It can be seen from Figure 5 that, at a speed of 1.6 m/s and different curvatures of 0.2, 0.3, 0.4, and 0.5, the gas in the wavy horizontal section of the horizontal gas well is exhausted, and there are no phenomenon of gas accumulation and inability of exhaust. The gas pocket formed by the accumulated gas is carried forward by the drilling fluid. When the gas pocket enters the downward section, the gas pocket cannot be exhausted directly. The front end of the gas pocket is broken into small bubbles by the shear force, and wavy horizontal section of the horizontal gas well is exhausted in the form of small bubbles. With time, the gas pocket is gradually becoming smaller and the drilling fluid pushes the bladder out of the wavy horizontal section of the horizontal gas well. As the curvature increases, the time it takes to exhaust the gas increases. Therefore, the lower the curvature of the horizontal wellbore, the less likely the gas accumulation will occur.

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###### 3.1.2. Influence of Flow Rate

The borehole diameter is 0.2159 m, the total horizontal length is 5 m, the initial gas accumulation at the top is 0.3 m^{3}, the curvature is 0.3, and the drilling fluid flow velocity is 1.2 m/s, 1.6 m/s, and 2 m/s, as shown in Figure 5.

Observing Figure 6, it can be seen that when the drilling fluid flow velocity is 2 m/s, the drilling fluid directly carries the entire bladder to discharge the wavy horizontal section without shear fracture. When the drilling fluid flow velocity is 1.6 m/s, the gas formed by the accumulated gas is carried by the drilling fluid. Forward, when the gas pocket enters the downward section, the gas pocket cannot be exhausted directly, the front end of the gas pocket is broken into small bubbles by the shear force, the gas is exhausted in the form of small bubbles, and the drilling fluid is carried out by the remaining gas pocket. When the drilling fluid flow velocity is 1.2 m/s, the drilling fluid pushes the gas pocket to the downward section, the gas pocket is stationary, and the front section of the gas pocket is broken into small bubbles by the shear force to discharge the gas from the wavy horizontal section. Over time, part of the gas cannot be broken into small bubbles and stays in the wavy horizontal section, causing gas accumulation phenomenon.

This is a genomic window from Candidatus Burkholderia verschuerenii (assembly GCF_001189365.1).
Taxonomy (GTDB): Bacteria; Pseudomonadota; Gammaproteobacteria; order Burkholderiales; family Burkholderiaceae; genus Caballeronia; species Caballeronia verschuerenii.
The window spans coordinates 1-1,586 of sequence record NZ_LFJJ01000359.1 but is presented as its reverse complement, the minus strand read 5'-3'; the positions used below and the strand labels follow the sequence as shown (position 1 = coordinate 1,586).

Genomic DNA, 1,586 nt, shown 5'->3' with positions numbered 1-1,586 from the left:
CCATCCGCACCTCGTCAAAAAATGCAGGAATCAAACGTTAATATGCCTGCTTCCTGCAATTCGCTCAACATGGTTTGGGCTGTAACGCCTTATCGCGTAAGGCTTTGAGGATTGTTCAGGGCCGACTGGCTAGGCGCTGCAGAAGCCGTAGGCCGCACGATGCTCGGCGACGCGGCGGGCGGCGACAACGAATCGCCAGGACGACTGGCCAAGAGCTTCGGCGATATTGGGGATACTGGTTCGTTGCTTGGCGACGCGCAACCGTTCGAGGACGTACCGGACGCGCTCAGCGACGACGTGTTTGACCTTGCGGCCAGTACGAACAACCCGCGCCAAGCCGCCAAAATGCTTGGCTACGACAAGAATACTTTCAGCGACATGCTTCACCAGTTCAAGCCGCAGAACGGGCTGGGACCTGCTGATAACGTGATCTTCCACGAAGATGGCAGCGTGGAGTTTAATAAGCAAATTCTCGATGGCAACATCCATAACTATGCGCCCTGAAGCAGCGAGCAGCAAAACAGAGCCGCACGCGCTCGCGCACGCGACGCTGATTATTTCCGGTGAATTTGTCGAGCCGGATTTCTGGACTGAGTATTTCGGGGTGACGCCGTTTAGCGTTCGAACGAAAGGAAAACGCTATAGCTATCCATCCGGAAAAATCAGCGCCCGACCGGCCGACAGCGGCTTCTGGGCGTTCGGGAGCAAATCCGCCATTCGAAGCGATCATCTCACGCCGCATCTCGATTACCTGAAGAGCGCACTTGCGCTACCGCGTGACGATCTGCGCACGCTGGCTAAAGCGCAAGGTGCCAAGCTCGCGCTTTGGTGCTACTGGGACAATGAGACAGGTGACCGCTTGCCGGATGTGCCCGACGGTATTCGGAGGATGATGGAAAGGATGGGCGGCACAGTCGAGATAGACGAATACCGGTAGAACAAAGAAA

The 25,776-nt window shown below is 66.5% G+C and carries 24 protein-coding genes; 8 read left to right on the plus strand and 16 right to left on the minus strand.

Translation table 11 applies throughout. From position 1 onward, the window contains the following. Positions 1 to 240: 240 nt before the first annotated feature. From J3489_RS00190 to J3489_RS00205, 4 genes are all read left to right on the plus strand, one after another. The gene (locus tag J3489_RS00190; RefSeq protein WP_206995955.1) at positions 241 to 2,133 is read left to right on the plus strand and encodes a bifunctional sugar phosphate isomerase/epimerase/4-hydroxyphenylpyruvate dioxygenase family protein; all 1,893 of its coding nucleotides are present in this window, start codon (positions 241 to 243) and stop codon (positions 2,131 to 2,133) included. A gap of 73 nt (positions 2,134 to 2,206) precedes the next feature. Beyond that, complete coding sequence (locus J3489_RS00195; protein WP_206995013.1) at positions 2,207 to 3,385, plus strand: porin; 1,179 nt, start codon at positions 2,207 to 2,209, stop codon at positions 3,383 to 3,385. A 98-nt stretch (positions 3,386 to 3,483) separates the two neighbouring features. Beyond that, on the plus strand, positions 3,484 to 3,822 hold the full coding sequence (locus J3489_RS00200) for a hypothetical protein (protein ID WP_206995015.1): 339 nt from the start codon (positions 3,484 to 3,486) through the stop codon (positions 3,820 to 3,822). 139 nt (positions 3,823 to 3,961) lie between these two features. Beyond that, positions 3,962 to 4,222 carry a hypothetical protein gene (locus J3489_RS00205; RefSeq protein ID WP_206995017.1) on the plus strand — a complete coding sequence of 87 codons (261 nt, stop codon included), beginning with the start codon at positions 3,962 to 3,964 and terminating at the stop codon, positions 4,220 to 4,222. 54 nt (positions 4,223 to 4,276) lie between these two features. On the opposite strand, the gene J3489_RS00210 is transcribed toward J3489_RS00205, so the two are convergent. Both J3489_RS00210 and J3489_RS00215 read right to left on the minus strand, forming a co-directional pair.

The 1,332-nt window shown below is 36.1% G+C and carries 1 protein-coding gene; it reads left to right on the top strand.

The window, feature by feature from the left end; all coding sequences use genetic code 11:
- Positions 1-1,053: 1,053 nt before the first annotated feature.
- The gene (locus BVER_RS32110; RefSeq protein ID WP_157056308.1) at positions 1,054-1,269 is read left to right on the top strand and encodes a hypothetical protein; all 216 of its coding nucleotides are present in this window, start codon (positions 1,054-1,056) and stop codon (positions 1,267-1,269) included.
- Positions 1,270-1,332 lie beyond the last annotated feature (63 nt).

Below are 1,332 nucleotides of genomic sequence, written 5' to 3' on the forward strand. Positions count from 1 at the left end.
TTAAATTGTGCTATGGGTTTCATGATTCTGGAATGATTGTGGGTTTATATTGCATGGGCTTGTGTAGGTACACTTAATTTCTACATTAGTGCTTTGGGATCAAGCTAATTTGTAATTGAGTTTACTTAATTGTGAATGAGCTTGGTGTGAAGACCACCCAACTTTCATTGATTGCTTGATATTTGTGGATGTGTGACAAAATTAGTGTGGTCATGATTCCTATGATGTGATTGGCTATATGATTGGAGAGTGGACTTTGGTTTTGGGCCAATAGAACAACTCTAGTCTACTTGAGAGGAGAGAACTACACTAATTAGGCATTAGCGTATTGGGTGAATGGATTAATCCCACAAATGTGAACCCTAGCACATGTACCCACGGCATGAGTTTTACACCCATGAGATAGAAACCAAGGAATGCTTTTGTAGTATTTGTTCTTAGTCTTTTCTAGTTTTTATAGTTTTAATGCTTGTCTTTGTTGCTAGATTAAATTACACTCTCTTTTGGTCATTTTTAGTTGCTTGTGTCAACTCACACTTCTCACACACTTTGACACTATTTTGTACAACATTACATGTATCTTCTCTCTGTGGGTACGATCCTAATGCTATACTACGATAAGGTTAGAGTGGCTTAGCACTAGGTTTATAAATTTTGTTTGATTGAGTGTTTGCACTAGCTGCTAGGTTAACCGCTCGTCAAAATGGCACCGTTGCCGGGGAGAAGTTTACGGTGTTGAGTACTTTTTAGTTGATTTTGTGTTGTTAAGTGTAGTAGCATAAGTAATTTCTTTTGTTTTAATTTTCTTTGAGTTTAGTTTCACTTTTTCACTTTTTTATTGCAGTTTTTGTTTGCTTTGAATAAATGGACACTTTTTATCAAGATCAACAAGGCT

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From the above phenomenon, it can be seen that there is a critical flow rate to make the gas just exit the wavy horizontal section of the horizontal gas well. When the drilling fluid flow velocity is higher than the critical velocity, gas accumulation will not occur; when the drilling fluid flow velocity is lower than the critical velocity, gas retention will cause gas accumulation. At this time, the gas can only be exhausted by dissolving in the drilling fluid and increasing the speed of the drill pipe. In order to prevent the accumulation of gas in the wavy horizontal section, the critical flow rate needs to be determined. Therefore, this paper performed a series of gas-liquid simulation of the wavy horizontal section of the horizontal gas well with different curvatures. The simulation results are shown in Table 2.

As known from Table 2, when the curvature is 0.2, the critical drilling fluid flow velocity is 0.8 m/s; when the curvature is 0.3, the critical drilling fluid flow velocity is 1.0 m/s; when the curvature is 0.4, the critical drilling fluid flow velocity is 1.2 m/s; when the curvature is 0.5, the critical drilling fluid flow velocity is 1.3 m/s. The critical drilling fluid flow velocity increases with the curvature.

###### 3.1.3. Experimental Comparison and Verification

Gao et al. [10] analyzed the gas migration process in the undulating section of a horizontal well through experiments. In order to verify the correctness of the simulation results, the simulation results were compared with their experimental results. The gas traps in the elbows mainly bear the frictional resistance of the pipe wall in the initial state. When the bubbles enter the downdip sections, it is difficult for gas to discharge because of the buoyancy, i.e., the flow resistance. The front ends of the bubbles are crushed and separated under the liquid phase flow disturbance conditions, but only few bubbles are separated and migrate mostly in large bubble form through mainly surface tension and liquid phase friction.

The simulation results are exactly the same as the experimental results, verifying the accuracy of the simulation results.

##### 3.2. Simulation Analysis of Complex Wavy Horizontal Sections